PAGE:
Still, "Battleground" comes down to the guys in I Company, Jarvess (John Hodiak), "Pop" (George Murphy), Layton (Marshall Thompson), Spudler (Jerome Courtland), Standiferd (Don Taylor), Hansan (Herbert Anderson), Bettis (Richard Jaeckel), Doc (Thomas E. Breen), and Sgt. Walowizc (Bruce Cowling). There is a tendency to make fun of the idea of the melting pot nature of these units, but we are talking diversity in terms of ethnicity more than racial lines and is certainly in keeping with everything I have read about the 101st. The humor in the trenches is a lot grimmer than you hear in most of these movies, an advantage of being made several years after the war ended (compare it with Wellman's 1945 film "Story of G.I. Joe").

This film is more about the psychology of war, putting up with the weather, the lack of supplies, the Germans trying to get them to surrender and showing up dressed in American uniforms, and keeping up morale than it is about actual fighting. That makes it rather unique in terms of movies about World War II in general or the Battle of the Bulge in particular. "Battleground" remains one of the classic films about grunts in the army.

4-0 out of 5 stars Great, now where's the DVD?
It's amazing that this one hasn't seen a DVD release yet because it's a really fine classic war film. Don't be put off by the fact it came out in 1950: yes, there's no blood and gore, so you can easily argue it's unrealistic from that angle. There are hardly even any combat scenes. But like all the best war films, this one concentrates not on combat but on the psychology and morality of the men caught up in war.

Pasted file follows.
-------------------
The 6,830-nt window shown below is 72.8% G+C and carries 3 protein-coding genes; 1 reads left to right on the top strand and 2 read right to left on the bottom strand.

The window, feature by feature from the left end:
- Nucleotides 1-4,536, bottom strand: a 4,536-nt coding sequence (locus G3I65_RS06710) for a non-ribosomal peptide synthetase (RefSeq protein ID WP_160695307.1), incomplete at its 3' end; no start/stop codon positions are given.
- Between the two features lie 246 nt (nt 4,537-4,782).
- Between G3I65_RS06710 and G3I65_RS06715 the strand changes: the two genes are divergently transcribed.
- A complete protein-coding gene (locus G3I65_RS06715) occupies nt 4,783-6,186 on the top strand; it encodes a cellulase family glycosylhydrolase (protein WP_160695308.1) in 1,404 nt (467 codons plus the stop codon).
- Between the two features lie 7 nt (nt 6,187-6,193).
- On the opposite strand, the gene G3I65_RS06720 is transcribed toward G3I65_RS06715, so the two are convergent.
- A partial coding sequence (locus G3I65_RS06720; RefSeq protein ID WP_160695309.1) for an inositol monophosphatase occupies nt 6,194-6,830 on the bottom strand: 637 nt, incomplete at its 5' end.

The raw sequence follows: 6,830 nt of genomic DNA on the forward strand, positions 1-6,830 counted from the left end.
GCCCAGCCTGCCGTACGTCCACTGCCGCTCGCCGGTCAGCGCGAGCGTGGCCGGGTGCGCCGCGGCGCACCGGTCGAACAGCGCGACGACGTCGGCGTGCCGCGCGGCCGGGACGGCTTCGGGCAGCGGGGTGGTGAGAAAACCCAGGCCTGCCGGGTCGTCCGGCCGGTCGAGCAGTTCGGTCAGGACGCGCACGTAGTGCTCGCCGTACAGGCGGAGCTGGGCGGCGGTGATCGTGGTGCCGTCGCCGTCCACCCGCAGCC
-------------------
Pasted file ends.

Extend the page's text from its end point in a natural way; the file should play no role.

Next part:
Battleground follows a squad through the nightmare of Bastogne, showing the everyday misery they had to put up with and the grim humor and camaraderie that helped them get through it. For a film of its day, this is one is surpisingly even-handed, even a bit dark and cynical. You won't find a bunch of John Wayne heroics here, but rather a bunch of sick, tired, demoralized men doing their best to stay alive. This is a great companion piece to the Bastogne episode of the superb Band of Brothers miniseries. Also consider checking out Wellman's other classic WWII film, The Story of G.I. Joe.

Now, where's the DVD release??

3-0 out of 5 stars So-So WWII Film
I was really looking forward to watching this movie when I received a VHS copy as a Birthday present.
Unfortunately, there are only a couple of combat scenes in BATTLEGROUND.
Where are the 7 crack German Divisions that surrounded Bastogne during late December of 1944? Where are the German Tanks, vehicles, and equipment?
All we get to see are a handful of Germans, and most of them are disguised as American Soldiers!
The entire movie is centered around a platoon of 101st GIs who wisecrack bad jokes all day.